EUDAMED: Four Modules Due To Come Online By Mid-2021
The medtech sector is getting impatient with the European Commission’s frequent changes in the launch date for the new Eudamed medical device database, a foundation stone for the new regulations. The commission has just announced an ambitious new timetable.
The European Commission gave insights on a current update of their EUDAMED website:
“What is the state of play of the implementation of EUDAMED?
- The development and implementation of EUDAMED is a high priority for the Commission.
- We have pledged, in agreement with the MDCG, to gradually make the different modules available as soon as they are functional.
- We will make the module on actor registration available first, deploying it by March 2021 at the latest.
- We will make the module on UDI/device registration (second module) and the module on certificates and notified bodies (third module) available by May 2021. The remaining modules will become available afterwards as soon as they are functional.”
MEDTECHDIVE reports that The Commission last year delayed the introduction of its database of medical device information until May 2022 after coming to accept it would miss its original target. Since then, EU authorities have delayed the date of application for MDR until 2021, but that still leaves a 12-month window in which the new regulations will be in force in the absence of a database intended to be key to their functioning.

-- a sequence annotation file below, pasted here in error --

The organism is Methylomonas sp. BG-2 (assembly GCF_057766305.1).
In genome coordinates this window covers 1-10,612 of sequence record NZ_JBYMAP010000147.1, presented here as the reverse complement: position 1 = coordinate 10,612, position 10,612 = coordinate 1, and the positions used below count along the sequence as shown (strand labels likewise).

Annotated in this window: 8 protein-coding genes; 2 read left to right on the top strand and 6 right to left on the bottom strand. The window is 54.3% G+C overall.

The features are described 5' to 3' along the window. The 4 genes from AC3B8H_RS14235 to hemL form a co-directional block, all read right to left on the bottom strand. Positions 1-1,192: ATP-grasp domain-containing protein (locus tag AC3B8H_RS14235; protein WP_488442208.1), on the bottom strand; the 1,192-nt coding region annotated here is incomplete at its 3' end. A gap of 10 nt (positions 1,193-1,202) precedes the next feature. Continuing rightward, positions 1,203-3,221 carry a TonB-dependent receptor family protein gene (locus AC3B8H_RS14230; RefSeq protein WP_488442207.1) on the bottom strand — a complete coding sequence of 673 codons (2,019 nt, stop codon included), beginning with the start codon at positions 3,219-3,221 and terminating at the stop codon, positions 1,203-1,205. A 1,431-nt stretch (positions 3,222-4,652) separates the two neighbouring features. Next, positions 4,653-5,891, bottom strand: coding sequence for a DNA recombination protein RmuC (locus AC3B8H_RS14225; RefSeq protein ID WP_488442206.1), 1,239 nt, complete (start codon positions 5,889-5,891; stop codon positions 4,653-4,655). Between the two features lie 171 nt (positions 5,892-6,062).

On Wednesday, MDCG cleared up how one aspect of MDR will work prior to the Eudamed launch. The guidance states sponsors will use “a new template for the Summary Reporting Form” to share details of certain adverse events and product deficiencies linked to their investigational devices.
It will be impossible to generate the EU-wide Single Identification Numbers referenced in MDR until Eudamed is fully functional, leading MDCG to propose assigning tracking numbers to clinical trials when they are registered in the existing medical device databank. Sponsors will then use the tracking numbers, known as CIV IDs, to identify clinical trials in safety reports.
The guidance details the information MDCG expects sponsors to include in reports and touches on what will happen when Eudamed belatedly goes live. Once the Commission has formally confirmed Eudamed to be fully functional, sponsors will have six months to start reporting via the database.
Even with that transition period, MDCG acknowledges that some reports filed using the Summary Reporting Form will remain active at the point that Eudamed becomes mandatory. Sponsors in that position will continue to use the old process to file follow-up events and final reports, but must use Eudamed for wholly new submissions.
It is unclear whether events submitted using a Summary Reporting Form in the possible 18-month window between the MDR date of application and Eudamed becoming mandatory will ever become part of the database. In theory, events filed before Eudamed becomes mandatory could be added to the database retrospectively. However, MDCG said it is unclear whether that will be possible.
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